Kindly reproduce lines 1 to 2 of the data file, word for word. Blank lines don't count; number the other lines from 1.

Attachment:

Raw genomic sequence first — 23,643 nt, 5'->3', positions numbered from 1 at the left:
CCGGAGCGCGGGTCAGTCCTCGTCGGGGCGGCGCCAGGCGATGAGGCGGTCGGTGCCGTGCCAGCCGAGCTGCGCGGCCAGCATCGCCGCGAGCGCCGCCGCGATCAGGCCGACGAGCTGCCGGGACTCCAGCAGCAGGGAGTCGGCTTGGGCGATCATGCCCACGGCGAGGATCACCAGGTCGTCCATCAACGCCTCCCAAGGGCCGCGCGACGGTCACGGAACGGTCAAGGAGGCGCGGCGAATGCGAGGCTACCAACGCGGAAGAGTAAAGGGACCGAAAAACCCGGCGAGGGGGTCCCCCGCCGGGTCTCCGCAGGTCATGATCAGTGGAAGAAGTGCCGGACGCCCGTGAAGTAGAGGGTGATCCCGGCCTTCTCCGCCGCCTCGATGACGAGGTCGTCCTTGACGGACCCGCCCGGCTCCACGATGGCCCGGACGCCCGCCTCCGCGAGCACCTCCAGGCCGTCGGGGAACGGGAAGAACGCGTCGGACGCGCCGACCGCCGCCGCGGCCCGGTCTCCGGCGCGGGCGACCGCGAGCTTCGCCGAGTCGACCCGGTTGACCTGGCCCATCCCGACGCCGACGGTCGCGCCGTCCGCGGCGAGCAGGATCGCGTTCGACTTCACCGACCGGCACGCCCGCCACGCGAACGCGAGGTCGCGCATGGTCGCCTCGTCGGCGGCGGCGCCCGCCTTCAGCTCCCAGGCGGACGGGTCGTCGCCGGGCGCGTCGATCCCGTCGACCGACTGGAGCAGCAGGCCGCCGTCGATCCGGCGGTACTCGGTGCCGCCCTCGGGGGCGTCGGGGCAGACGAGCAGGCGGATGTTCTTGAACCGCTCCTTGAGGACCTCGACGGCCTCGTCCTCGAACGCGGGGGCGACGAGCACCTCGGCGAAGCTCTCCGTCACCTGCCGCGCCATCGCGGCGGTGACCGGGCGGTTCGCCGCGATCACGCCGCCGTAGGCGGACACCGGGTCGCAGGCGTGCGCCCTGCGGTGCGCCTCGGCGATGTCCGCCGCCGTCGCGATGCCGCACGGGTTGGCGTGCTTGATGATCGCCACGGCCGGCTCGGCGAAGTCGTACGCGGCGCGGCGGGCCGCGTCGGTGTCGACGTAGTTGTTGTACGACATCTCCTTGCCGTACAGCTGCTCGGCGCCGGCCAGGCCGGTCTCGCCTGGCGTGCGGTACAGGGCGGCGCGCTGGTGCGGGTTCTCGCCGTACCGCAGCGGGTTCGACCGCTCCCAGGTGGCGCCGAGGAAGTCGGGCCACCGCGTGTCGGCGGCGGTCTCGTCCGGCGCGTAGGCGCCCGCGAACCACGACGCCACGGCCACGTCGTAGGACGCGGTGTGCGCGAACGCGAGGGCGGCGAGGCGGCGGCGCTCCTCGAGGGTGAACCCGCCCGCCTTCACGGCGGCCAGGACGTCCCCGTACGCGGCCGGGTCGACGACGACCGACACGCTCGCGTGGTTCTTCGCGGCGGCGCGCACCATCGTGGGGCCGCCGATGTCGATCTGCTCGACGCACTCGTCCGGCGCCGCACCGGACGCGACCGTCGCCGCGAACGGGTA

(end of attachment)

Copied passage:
Raw genomic sequence first — 23,643 nt, 5'->3', positions numbered from 1 at the left:
CCGGAGCGCGGGTCAGTCCTCGTCGGGGCGGCGCCAGGCGATGAGGCGGTCGGTGCCGTGCCAGCCGAGCTGCGCGGCCAGCATCGCCGCGAGCGCCGCCGCGATCAGGCCGACGAGCTGCCGGGACTCCAGCAGCAGGGAGTCGGCTTGGGCGATCATGCCCACGGCGAGGATCACCAGGTCGTCCATCAACGCCTCCCAAGGGCCGCGCGACGGTCACGGAACGGTCAAGGAGGCGCGGCGAATGCGAGGCTACCAACGCGGAAGAGTAAAGGGACCGAAAAACCCGGCGAGGGGGTCCCCCGCCGGGTCTCCGCAGGTCATGATCAGTGGAAGAAGTGCCGGACGCCCGTGAAGTAGAGGGTGATCCCGGCCTTCTCCGCCGCCTCGATGACGAGGTCGTCCTTGACGGACCCGCCCGGCTCCACGATGGCCCGGACGCCCGCCTCCGCGAGCACCTCCAGGCCGTCGGGGAACGGGAAGAACGCGTCGGACGCGCCGACCGCCGCCGCGGCCCGGTCTCCGGCGCGGGCGACCGCGAGCTTCGCCGAGTCGACCCGGTTGACCTGGCCCATCCCGACGCCGACGGTCGCGCCGTCCGCGGCGAGCAGGATCGCGTTCGACTTCACCGACCGGCACGCCCGCCACGCGAACGCGAGGTCGCGCATGGTCGCCTCGTCGGCGGCGGCGCCCGCCTTCAGCTCCCAGGCGGACGGGTCGTCGCCGGGCGCGTCGATCCCGTCGACCGACTGGAGCAGCAGGCCGCCGTCGATCCGGCGGTACTCGGTGCCGCCCTCGGGGGCGTCGGGGCAGACGAGCAGGCGGATGTTCTTGAACCGCTCCTTGAGGACCTCGACGGCCTCGTCCTCGAACGCGGGGGCGACGAGCACCTCGGCGAAGCTCTCCGTCACCTGCCGCGCCATCGCGGCGGTGACCGGGCGGTTCGCCGCGATCACGCCGCCGTAGGCGGACACCGGGTCGCAGGCGTGCGCCCTGCGGTGCGCCTCGGCGATGTCCGCCGCCGTCGCGATGCCGCACGGGTTGGCGTGCTTGATGATCGCCACGGCCGGCTCGGCGAAGTCGTACGCGGCGCGGCGGGCCGCGTCGGTGTCGACGTAGTTGTTGTACGACATCTCCTTGCCGTACAGCTGCTCGGCGCCGGCCAGGCCGGTCTCGCCTGGCGTGCGGTACAGGGCGGCGCGCTGGTGCGGGTTCTCGCCGTACCGCAGCGGGTTCGACCGCTCCCAGGTGGCGCCGAGGAAGTCGGGCCACCGCGTGTCGGCGGCGGTCTCGTCCGGCGCGTAGGCGCCCGCGAACCACGACGCCACGGCCACGTCGTAGGACGCGGTGTGCGCGAACGCGAGGGCGGCGAGGCGGCGGCGCTCCTCGAGGGTGAACCCGCCCGCCTTCACGGCGGCCAGGACGTCCCCGTACGCGGCCGGGTCGACGACGACCGACACGCTCGCGTGGTTCTTCGCGGCGGCGCGCACCATCGTGGGGCCGCCGATGTCGATCTGCTCGACGCACTCGTCCGGCGCCGCACCGGACGCGACCGTCGCCGCGAACGGGTA